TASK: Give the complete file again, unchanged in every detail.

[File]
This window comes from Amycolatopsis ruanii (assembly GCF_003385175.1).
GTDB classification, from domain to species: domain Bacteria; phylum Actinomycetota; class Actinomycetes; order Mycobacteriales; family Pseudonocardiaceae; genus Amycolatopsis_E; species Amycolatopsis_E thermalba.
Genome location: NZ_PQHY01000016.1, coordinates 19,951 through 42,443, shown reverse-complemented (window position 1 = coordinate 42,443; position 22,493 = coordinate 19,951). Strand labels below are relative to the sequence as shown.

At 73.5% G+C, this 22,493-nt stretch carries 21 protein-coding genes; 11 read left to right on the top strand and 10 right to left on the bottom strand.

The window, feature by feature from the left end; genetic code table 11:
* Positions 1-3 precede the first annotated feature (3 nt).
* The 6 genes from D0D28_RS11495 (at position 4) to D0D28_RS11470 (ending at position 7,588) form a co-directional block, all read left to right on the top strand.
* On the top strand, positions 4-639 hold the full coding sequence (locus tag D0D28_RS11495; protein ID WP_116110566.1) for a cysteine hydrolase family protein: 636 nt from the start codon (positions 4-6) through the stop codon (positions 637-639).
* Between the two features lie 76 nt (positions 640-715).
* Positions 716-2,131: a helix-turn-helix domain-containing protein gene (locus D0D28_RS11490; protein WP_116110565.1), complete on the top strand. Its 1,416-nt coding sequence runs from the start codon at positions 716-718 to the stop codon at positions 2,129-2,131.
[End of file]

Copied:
This window comes from Amycolatopsis ruanii (assembly GCF_003385175.1).
GTDB classification, from domain to species: domain Bacteria; phylum Actinomycetota; class Actinomycetes; order Mycobacteriales; family Pseudonocardiaceae; genus Amycolatopsis_E; species Amycolatopsis_E thermalba.
Genome location: NZ_PQHY01000016.1, coordinates 19,951 through 42,443, shown reverse-complemented (window position 1 = coordinate 42,443; position 22,493 = coordinate 19,951). Strand labels below are relative to the sequence as shown.

At 73.5% G+C, this 22,493-nt stretch carries 21 protein-coding genes; 11 read left to right on the top strand and 10 right to left on the bottom strand.

The window, feature by feature from the left end; genetic code table 11:
* Positions 1-3 precede the first annotated feature (3 nt).
* The 6 genes from D0D28_RS11495 (at position 4) to D0D28_RS11470 (ending at position 7,588) form a co-directional block, all read left to right on the top strand.
* On the top strand, positions 4-639 hold the full coding sequence (locus tag D0D28_RS11495; protein ID WP_116110566.1) for a cysteine hydrolase family protein: 636 nt from the start codon (positions 4-6) through the stop codon (positions 637-639).
* Between the two features lie 76 nt (positions 640-715).
* Positions 716-2,131: a helix-turn-helix domain-containing protein gene (locus D0D28_RS11490; protein WP_116110565.1), complete on the top strand. Its 1,416-nt coding sequence runs from the start codon at positions 716-718 to the stop codon at positions 2,129-2,131.